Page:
qml.qchem.factorize

factorize(two_electron, tol_factor=1e-05, tol_eigval=1e-05)[source]

Return the double-factorized form of a two-electron integral tensor.

The two-electron tensor \(V\), in chemist notation, is first factorized in terms of symmetric matrices \(L^{(r)}\) such that \(V_{ijkl} = \sum_r^R L_{ij}^{(r)} L_{kl}^{(r) T}\). The rank \(R\) is determined by a threshold error. Then, each matrix \(L^{(r)}\) is diagonalized and its eigenvalues (and corresponding eigenvectors) are truncated at a threshold error.

Parameters
  • two_electron (array[array[float]]) – two-electron integral tensor in the molecular orbital basis arranged in chemist notation

  • tol_factor (float) – threshold error value for discarding the negligible factors

  • tol_eigval (float) – threshold error value for discarding the negligible factor eigenvalues

Returns

tuple containing symmetric matrices (factors) approximating the two-electron integral tensor, truncated eigenvalues of the generated factors, and truncated eigenvectors of the generated factors

Return type

tuple(array[array[float]], list[array[float]], list[array[float]])

Example

>>> symbols  = ['H', 'H']
>>> geometry = np.array([[0.0, 0.0, 0.0], [1.398397361, 0.0, 0.0]], requires_grad = False)
>>> mol = qml.qchem.Molecule(symbols, geometry)
>>> core, one, two = qml.qchem.electron_integrals(mol)()
>>> two = np.swapaxes(two, 1, 3) # convert to chemist notation
>>> factors, eigvals, eigvecs = factorize(two, 1e-5, 1e-5)
>>> print(factors)
[[[ 1.06723440e-01  9.73575768e-15]
  [ 8.36288956e-15 -1.04898533e-01]]
 [[-2.20945401e-13 -4.25688222e-01]
  [-4.25688222e-01 -2.98228790e-13]]
 [[-8.14472856e-01  5.01669019e-13]
  [ 5.01689072e-13 -8.28642140e-01]]]

The second quantized electronic Hamiltonian is constructed in terms of fermionic creation, \(a^{\dagger}\) , and annihilation, \(a\), operators as [arXiv:1902.02134]

\[H = \sum_{\alpha \in \{\uparrow, \downarrow \} } \sum_{pq} h_{pq} a_{p,\alpha}^{\dagger} a_{q, \alpha} + \frac{1}{2} \sum_{\alpha, \beta \in \{\uparrow, \downarrow \} } \sum_{pqrs} h_{pqrs} a_{p, \alpha}^{\dagger} a_{q, \beta}^{\dagger} a_{r, \beta} a_{s, \alpha},\]

where \(h_{pq}\) and \(h_{pqrs}\) are the one- and two-electron integrals computed as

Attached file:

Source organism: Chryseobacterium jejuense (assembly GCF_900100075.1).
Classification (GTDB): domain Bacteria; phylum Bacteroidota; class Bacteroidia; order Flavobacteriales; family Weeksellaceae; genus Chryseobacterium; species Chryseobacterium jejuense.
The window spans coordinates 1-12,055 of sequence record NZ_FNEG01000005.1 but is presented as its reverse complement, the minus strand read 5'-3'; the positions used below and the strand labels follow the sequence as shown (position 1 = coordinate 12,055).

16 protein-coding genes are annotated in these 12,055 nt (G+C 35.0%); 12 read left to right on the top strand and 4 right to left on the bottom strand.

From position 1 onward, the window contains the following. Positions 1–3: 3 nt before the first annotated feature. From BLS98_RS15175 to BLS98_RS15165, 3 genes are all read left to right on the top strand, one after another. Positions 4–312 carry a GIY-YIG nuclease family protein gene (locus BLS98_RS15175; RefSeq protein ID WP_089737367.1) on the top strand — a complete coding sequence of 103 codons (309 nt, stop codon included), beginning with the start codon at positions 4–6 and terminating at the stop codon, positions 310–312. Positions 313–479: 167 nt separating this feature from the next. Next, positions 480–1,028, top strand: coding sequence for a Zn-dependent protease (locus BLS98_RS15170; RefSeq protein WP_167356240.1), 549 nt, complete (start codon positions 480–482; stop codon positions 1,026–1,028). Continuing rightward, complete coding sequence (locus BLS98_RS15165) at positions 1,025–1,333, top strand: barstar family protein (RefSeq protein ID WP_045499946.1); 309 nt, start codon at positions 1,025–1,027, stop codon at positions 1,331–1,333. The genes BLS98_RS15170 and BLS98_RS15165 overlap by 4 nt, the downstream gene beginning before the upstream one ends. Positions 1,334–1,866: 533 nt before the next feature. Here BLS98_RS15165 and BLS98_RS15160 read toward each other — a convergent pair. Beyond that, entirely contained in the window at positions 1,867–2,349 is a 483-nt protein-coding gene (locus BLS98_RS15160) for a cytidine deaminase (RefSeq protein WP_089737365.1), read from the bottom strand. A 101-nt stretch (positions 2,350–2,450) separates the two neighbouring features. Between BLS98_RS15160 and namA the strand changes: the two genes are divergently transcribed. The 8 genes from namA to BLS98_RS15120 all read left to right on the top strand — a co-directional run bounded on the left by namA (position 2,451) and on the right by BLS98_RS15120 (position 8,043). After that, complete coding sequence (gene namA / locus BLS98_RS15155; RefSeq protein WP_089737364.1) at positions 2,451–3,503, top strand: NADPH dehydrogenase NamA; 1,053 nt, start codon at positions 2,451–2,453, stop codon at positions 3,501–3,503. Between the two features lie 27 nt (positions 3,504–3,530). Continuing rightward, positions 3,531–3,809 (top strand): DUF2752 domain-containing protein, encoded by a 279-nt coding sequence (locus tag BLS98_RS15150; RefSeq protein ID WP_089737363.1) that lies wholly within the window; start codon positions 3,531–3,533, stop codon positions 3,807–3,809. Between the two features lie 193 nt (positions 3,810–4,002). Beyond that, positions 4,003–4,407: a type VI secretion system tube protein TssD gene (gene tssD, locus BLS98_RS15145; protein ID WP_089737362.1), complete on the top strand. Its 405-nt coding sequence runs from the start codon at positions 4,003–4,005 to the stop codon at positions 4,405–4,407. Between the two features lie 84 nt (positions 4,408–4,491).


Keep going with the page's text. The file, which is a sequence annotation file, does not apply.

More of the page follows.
\[h_{pq} = \int \phi_p(r)^* \left ( -\frac{\nabla_r^2}{2} - \sum_i \frac{Z_i}{|r-R_i|} \right) \phi_q(r) dr,\]

and

\[h_{pqrs} = \int \frac{\phi_p(r_1)^* \phi_q(r_2)^* \phi_r(r_2) \phi_s(r_1)}{|r_1 - r_2|} dr_1 dr_2.\]

The two-electron integrals can be rearranged in the so-called chemist notation which gives

\[V_{pqrs} = \int \frac{\phi_p(r_1)^* \phi_q(r_1)^* \phi_r(r_2) \phi_s(r_2)}{|r_1 - r_2|} dr_1 dr_2,\]

and the molecular Hamiltonian can be rewritten as

\[H = \sum_{\alpha \in \{\uparrow, \downarrow \} } \sum_{pq} T_{pq} a_{p,\alpha}^{\dagger} a_{q, \alpha} + \frac{1}{2} \sum_{\alpha, \beta \in \{\uparrow, \downarrow \} } \sum_{pqrs} V_{pqrs} a_{p, \alpha}^{\dagger} a_{q, \alpha} a_{r, \beta}^{\dagger} a_{s, \beta}.\]

with

\[T_{pq} = h_{pq} - \frac{1}{2} \sum_s h_{pssq}.\]

This notation allows a low-rank factorization of the two-electron integral. The objective of the factorization is to find a set of symmetric matrices, \(L^{(r)}\), such that

\[V_{ijkl} = \sum_r^R L_{ij}^{(r)} L_{kl}^{(r) T},\]

with the rank \(R \leq n^2\) where \(n\) is the number of molecular orbitals. The matrices \(L^{(r)}\) are diagonalized and for each matrix the eigenvalues that are smaller than a given threshold (and their corresponding eigenvectors) are discarded.

The factorization algorithm has the following steps [arXiv:1902.02134]:

  • Reshape the \(n \times n \times n \times n\) two-electron tensor to a \(n^2 \times n^2\) matrix where \(n\) is the number of orbitals.

  • Diagonalize the resulting matrix and keep the \(r\) eigenvectors that have corresponding eigenvalues larger than a threshold.

  • Multiply the eigenvectors by the square root of the eigenvalues to obtain matrices \(L^{(r)}\).

  • Reshape the selected eigenvectors to \(n \times n\) matrices.

  • Diagonalize the \(n \times n\) matrices and for each matrix keep the eigenvalues (and their corresponding eigenvectors) that are larger than a threshold.